2.3. Curve Fitting for Cell and Sugar Concentrations

The logistic function expressed by (1) was applied to the plots of the dry cell weight and sugar consumption versus the cultivation time [22, 27]: where (g dm−3) is the dry cell weight or consumption amount of the sugar. The (d) is the cultivation time. The parameters and , respectively, denote the inflection point of the time course and the time constant ticking its curve. Moreover, the subscripts ini and fin indicate the value at the initial and final stages, respectively. The growth and sugar consumption rates of the cells were calculated by differentiating (1) with the cultivation time, . In order to discuss the kinetic sugar consumption phenomena while neglecting the cell growth behavior, we attempted to apply the nondimensional cultivation time, , expressed by [2325] The nondimensional cultivation time can be calculated using the parameters and , which, respectively, denote the inflection point of the time course of the cell concentration and the time constant ticking its curve, so that the relationship between the specific consumption rate and the nondimensional cultivation time could signify the kinetic sugar consumption characteristics of each sugar cultivation based on the cell growth stage.

3. Results and Discussion

3.1. Spectral Change during Suspension Cell Cultivation

Figure 1 shows the FT-IR/ATR spectra during the suspension cell cultivations using the basal MS medium and modified MS media that changed metal salts. In the fingerprint region from 1,300 to 900 cm−1, many peaks were observed such as the CO and C–OH stretching modes, which overlapped each other significantly [13, 14, 28], especially in the region from 1,200 to 950 cm−1. The peaks depend on the sugar structure and on the interaction between the sugar molecules and their environments. The absorption peaks around 1,055, 1,036, and 1,065 cm−1 are characteristic of the sucrose, glucose, and fructose spectra, respectively. The absorption peak around 1045 cm−1 is characteristic of the ethanol that was the metabolic product of the suspension cells. These absorptions could be used as the construction of the calibration equation for the simultaneous measurement of the each metabolic material in the media.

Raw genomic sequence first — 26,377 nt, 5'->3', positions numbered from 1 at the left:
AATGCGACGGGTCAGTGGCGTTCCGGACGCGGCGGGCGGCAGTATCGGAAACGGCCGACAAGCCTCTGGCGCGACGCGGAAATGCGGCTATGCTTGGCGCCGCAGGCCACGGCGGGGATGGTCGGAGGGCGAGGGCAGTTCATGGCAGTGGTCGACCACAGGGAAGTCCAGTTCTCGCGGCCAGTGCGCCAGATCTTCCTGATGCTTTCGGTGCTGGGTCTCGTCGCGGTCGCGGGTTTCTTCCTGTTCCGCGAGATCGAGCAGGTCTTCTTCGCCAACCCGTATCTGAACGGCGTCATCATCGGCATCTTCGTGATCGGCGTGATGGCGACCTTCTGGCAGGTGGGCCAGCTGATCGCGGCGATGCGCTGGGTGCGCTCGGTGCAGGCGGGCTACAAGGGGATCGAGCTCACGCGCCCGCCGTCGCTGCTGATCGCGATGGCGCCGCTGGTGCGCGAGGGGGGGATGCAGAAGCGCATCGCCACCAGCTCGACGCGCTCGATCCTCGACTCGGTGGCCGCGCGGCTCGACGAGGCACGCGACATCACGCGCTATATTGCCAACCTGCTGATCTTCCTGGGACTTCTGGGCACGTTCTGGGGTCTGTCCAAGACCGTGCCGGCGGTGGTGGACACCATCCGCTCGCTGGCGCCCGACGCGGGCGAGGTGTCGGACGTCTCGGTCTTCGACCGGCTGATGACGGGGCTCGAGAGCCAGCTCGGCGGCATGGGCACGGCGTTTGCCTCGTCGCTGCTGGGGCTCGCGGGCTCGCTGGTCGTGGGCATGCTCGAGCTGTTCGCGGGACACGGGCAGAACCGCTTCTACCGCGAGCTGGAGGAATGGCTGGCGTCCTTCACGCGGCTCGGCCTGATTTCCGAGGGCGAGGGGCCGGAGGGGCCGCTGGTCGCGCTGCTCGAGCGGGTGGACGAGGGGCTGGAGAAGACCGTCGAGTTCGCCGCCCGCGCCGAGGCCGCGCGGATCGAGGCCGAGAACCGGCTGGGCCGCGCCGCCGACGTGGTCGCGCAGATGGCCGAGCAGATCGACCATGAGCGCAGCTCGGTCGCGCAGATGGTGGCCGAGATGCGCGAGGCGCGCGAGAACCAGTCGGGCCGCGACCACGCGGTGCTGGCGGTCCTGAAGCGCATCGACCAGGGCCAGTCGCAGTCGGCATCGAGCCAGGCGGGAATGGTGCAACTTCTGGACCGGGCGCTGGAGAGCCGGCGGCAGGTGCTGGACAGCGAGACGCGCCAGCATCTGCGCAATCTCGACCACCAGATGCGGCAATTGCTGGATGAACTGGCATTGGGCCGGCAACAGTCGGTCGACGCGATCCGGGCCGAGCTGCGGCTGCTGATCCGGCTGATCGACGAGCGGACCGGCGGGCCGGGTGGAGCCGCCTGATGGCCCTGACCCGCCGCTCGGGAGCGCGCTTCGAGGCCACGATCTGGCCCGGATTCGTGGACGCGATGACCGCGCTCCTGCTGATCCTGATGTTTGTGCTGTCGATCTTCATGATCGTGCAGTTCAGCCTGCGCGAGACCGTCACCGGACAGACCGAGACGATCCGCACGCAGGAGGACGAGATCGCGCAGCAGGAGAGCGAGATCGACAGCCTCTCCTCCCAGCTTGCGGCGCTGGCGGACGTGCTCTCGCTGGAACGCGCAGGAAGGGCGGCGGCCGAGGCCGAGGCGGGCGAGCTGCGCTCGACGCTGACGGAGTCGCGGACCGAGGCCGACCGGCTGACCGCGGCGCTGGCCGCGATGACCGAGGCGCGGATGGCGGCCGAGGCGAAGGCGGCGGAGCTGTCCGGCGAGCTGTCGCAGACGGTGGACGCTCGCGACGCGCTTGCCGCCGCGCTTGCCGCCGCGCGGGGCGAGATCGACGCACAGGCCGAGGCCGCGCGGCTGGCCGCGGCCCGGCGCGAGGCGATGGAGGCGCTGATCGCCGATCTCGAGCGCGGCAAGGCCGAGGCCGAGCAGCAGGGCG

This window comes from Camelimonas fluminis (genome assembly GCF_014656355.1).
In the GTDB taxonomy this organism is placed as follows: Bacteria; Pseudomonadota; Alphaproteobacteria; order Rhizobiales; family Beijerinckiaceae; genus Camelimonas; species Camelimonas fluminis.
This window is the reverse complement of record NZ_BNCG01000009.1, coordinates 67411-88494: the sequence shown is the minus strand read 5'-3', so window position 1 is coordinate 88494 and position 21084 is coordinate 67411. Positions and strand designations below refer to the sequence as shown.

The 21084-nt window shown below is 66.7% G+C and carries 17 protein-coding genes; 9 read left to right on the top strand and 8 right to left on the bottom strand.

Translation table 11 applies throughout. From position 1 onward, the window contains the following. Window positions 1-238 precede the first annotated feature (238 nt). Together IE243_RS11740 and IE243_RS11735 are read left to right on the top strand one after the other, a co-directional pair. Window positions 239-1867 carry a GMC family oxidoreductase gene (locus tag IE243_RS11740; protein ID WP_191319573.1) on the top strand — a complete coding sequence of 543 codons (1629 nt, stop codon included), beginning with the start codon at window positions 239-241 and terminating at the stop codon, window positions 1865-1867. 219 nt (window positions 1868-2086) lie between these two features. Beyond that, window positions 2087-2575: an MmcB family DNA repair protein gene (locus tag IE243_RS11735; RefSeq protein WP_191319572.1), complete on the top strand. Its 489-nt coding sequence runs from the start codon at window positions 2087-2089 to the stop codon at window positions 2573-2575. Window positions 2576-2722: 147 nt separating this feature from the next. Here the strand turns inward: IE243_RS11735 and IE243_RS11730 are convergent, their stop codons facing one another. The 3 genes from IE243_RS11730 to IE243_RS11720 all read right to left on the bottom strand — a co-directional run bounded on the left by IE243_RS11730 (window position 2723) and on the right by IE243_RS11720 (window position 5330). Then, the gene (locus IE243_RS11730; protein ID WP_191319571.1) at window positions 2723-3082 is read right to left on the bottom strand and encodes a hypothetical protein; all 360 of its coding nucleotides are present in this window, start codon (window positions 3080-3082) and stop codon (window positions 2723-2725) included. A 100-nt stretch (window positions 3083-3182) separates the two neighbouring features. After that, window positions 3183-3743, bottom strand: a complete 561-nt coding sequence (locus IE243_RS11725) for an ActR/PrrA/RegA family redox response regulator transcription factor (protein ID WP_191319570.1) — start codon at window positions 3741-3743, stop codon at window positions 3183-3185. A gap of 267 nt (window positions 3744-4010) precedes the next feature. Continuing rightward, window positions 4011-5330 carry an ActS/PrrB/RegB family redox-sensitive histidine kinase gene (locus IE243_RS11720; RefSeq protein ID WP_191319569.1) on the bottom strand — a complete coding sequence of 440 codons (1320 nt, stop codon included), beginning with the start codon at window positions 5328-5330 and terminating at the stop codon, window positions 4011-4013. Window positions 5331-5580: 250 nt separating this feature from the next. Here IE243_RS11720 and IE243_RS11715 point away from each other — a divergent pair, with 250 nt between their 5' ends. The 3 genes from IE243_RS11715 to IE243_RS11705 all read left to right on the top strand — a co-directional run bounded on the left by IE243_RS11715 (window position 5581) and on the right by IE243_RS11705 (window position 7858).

401718.fig.001
Figure 1: Time behavior of the FT-IR/ATR spectra of the basal MS medium (a) and of the modified MS salt media represented by MS_Na (b), MS_K→Na (c), MS_K (d), and MS_Na→K (e) during cultivations.

During the cultivation, the behavior of the spectral changes was able to be classified in two patterns. The absorbance decreased and the spectral pattern was changed during the cultivation (Figures 1(a), 1(c), and 1(e)). In these cases, the intervals of the spectral feature change were different between the MS_K→Na and MS_Na→K cultivations. The spectral feature change of the MS_Na→K cultivation was similar to that of the basal MS cultivation, but the MS_K→Na cultivation seemed to be different. However, the spectral feature change caused by the sugar composition displayed with an arrow in Figure 1(c) was also observed in the basal MS (Figure 1(a)) and MS_Na→K cultivations (Figure 1(e)). On the other hand, the absorbance was not decreased in the case of the MS_K and MS_Na cultivations although the spectrum pattern was slightly changed (Figures 1(b) and 1(d)). It seems that the environmental change by replacement of the salt significantly influences the sugar metabolism of the suspension cells. In addition, spectral feature changes might be reflected by the activity of the living cells such as the kinetic metabolisms of the cells.

3.2. Cell Growth, pH, and Total Sugar Concentration during Suspension Cell Cultivation

Figure 2 shows the time courses of the pH, cell, and total sugar concentrations during cultivation using the basal MS medium and modified MS media. In Figures 2(a), 2(c), and 2(e), solid and broken lines indicate the fitting results for the cell growth and total sugar concentration using (1), respectively. To compare the growth curve of the MS_K→Na or MS_Na→K cultivation with the basal MS cultivation, the results of the growth curve of the basal MS medium cultivation were drawn in Figures 2(c) and 2(e) by using dot-dash line. The sugar consumption curve was also drawn by using dash line in Figures 2(c) and 2(e).

401718.fig.002
Figure 2: Time courses of the pH, cell, and total sugar concentrations during cultivation using a basal MS medium (a) and modified MS media represented by MS_Na (b), MS_K→Na (c), MS_K (d), and MS_Na→K (e). The dot-dash and dash lines in (c) and (e) show the growth and total sugar profile from (a), results of the basal MS medium cultivation.